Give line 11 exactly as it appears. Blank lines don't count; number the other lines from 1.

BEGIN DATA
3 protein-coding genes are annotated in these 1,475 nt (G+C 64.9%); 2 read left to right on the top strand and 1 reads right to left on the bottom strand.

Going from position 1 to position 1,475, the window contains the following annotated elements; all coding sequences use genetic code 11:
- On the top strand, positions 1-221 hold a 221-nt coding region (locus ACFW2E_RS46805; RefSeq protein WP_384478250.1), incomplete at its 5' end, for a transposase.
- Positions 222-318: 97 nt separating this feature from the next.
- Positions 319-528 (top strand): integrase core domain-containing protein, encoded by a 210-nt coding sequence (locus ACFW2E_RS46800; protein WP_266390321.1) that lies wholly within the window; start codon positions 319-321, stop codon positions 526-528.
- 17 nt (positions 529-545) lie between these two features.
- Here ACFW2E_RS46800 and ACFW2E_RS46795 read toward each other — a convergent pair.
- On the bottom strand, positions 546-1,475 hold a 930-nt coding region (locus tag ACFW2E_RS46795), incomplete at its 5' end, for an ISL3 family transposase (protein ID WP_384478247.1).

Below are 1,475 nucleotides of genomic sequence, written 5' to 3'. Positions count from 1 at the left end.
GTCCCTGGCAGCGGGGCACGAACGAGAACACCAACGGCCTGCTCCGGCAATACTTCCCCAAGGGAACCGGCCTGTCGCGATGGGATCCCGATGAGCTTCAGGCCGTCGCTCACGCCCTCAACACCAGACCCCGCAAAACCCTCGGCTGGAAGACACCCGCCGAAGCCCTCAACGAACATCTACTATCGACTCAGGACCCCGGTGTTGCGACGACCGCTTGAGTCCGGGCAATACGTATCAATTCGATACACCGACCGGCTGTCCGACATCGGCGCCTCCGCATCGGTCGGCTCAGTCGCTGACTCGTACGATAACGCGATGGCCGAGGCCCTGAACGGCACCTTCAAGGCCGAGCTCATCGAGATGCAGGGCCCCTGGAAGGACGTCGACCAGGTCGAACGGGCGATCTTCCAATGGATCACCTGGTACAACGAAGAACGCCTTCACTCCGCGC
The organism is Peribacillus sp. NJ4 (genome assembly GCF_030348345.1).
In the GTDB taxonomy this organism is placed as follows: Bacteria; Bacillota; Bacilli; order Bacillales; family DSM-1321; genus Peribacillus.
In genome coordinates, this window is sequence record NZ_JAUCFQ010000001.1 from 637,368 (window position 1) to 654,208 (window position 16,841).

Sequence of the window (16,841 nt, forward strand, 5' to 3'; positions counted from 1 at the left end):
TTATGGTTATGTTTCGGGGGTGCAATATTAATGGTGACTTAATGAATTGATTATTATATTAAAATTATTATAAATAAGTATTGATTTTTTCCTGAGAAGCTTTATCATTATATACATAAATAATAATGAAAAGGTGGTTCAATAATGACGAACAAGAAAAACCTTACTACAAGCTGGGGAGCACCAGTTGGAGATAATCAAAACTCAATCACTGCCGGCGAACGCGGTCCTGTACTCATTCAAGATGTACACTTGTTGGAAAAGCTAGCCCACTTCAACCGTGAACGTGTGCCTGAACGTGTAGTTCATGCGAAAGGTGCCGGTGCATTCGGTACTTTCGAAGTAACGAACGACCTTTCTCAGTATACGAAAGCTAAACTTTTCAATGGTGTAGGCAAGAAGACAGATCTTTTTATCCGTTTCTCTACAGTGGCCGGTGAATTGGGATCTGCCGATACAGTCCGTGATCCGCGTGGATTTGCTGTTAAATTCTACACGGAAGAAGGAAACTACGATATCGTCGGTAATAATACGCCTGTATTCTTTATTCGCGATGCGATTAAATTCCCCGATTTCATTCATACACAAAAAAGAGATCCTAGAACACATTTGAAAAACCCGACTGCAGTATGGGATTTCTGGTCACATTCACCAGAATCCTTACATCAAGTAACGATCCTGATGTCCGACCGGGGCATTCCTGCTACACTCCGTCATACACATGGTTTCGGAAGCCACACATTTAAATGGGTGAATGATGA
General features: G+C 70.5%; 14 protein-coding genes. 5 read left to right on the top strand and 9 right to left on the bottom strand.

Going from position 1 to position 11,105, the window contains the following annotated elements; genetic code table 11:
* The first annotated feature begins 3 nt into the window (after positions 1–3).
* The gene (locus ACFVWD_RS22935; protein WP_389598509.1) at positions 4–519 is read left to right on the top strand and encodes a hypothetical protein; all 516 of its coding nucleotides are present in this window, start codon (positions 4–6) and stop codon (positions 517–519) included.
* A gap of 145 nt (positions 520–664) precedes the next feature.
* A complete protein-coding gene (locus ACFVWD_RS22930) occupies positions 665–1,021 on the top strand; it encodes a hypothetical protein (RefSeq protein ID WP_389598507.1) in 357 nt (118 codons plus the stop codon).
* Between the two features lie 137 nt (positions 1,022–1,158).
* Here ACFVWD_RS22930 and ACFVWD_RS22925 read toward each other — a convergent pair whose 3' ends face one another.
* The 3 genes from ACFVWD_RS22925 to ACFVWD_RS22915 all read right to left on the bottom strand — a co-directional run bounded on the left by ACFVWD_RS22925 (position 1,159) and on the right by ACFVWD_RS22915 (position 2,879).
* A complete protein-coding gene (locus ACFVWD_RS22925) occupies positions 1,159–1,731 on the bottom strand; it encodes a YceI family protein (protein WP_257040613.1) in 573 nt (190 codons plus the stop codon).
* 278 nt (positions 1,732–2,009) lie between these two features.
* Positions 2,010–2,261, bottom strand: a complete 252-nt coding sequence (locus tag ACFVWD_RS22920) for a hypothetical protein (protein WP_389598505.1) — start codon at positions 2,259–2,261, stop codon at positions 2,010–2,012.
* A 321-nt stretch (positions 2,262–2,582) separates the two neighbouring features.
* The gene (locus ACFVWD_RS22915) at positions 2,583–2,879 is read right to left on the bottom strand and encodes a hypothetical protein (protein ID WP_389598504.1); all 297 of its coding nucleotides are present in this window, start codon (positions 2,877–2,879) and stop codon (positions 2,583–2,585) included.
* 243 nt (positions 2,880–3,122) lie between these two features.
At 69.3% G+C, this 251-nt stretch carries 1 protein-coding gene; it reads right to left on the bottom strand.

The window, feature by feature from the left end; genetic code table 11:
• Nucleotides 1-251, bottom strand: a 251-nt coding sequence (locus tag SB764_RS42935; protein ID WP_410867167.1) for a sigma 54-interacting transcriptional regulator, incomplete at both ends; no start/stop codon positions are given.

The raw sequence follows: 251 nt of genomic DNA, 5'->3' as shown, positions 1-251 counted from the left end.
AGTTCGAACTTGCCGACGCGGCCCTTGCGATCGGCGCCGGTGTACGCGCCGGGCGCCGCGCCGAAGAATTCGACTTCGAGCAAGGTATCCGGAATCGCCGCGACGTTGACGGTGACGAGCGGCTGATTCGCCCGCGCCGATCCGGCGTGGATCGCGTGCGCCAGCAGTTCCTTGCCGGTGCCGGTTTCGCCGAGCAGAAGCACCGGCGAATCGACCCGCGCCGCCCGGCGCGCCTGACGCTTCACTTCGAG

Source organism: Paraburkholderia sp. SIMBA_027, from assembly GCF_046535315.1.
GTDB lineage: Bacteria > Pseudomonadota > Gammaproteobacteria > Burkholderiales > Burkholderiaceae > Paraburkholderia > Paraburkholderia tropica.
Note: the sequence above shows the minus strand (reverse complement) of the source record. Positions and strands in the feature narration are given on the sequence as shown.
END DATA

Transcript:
The organism is Peribacillus sp. NJ4 (genome assembly GCF_030348345.1).